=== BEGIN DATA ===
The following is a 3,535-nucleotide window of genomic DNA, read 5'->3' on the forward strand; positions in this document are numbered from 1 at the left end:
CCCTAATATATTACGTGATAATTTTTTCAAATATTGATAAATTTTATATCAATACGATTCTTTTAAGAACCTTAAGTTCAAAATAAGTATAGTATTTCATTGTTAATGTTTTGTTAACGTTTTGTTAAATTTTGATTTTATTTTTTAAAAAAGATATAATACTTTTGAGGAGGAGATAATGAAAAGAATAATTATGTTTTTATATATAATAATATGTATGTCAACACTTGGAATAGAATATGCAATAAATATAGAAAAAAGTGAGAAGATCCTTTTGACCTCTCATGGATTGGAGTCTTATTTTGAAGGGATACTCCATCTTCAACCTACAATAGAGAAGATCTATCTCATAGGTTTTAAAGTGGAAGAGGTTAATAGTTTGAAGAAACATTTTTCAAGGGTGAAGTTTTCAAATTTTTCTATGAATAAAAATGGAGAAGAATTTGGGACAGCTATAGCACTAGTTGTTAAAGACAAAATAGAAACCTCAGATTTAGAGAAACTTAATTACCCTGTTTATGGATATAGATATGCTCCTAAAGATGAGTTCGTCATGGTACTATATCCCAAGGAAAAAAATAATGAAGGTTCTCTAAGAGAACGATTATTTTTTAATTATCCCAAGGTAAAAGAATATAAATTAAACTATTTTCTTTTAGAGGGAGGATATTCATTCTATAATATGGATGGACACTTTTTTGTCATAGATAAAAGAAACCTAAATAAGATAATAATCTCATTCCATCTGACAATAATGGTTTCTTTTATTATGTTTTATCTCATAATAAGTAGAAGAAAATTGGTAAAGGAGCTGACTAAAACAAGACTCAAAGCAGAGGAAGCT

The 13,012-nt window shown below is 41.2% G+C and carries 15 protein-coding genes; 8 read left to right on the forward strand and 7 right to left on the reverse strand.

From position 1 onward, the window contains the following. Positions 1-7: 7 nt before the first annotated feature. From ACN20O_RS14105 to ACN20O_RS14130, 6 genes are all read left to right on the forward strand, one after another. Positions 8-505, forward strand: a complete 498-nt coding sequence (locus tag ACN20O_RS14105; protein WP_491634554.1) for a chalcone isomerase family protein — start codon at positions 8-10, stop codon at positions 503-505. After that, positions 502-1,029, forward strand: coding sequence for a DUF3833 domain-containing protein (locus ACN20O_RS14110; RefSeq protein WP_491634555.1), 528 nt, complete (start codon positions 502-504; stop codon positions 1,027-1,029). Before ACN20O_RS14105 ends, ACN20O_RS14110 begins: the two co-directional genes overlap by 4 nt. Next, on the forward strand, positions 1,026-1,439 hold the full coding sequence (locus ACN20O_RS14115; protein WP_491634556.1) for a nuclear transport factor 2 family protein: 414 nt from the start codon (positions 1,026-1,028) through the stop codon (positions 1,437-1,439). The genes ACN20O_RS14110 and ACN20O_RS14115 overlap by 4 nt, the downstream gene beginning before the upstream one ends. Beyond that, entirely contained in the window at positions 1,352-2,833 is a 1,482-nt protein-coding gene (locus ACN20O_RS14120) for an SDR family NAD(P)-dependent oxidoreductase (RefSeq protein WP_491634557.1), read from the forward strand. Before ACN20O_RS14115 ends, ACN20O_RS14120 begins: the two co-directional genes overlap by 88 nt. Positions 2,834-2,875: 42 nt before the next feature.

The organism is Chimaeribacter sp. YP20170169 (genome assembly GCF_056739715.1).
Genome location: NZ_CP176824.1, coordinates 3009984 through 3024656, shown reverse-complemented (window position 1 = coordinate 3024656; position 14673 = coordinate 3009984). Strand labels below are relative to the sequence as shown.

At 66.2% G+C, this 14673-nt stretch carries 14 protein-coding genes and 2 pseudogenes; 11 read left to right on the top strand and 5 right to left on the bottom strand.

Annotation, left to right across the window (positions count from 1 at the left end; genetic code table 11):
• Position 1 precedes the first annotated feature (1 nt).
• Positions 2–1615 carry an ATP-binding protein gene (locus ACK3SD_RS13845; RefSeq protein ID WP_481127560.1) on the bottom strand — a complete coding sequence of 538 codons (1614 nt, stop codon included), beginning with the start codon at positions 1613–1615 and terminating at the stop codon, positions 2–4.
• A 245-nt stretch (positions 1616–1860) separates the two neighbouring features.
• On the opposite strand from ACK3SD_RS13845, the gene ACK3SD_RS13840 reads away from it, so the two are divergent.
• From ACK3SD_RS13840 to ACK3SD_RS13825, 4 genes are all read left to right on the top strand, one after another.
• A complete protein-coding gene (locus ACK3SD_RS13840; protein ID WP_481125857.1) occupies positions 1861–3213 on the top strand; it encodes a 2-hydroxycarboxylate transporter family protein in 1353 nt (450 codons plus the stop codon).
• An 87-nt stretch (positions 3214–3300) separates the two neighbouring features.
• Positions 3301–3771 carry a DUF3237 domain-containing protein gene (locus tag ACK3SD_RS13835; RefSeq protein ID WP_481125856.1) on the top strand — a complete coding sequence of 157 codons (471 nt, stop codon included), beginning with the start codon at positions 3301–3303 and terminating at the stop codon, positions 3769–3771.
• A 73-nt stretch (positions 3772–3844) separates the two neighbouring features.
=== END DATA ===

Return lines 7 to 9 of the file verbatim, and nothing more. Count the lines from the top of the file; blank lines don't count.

At 66.2% G+C, this 14673-nt stretch carries 14 protein-coding genes and 2 pseudogenes; 11 read left to right on the top strand and 5 right to left on the bottom strand.

Annotation, left to right across the window (positions count from 1 at the left end; genetic code table 11):
• Position 1 precedes the first annotated feature (1 nt).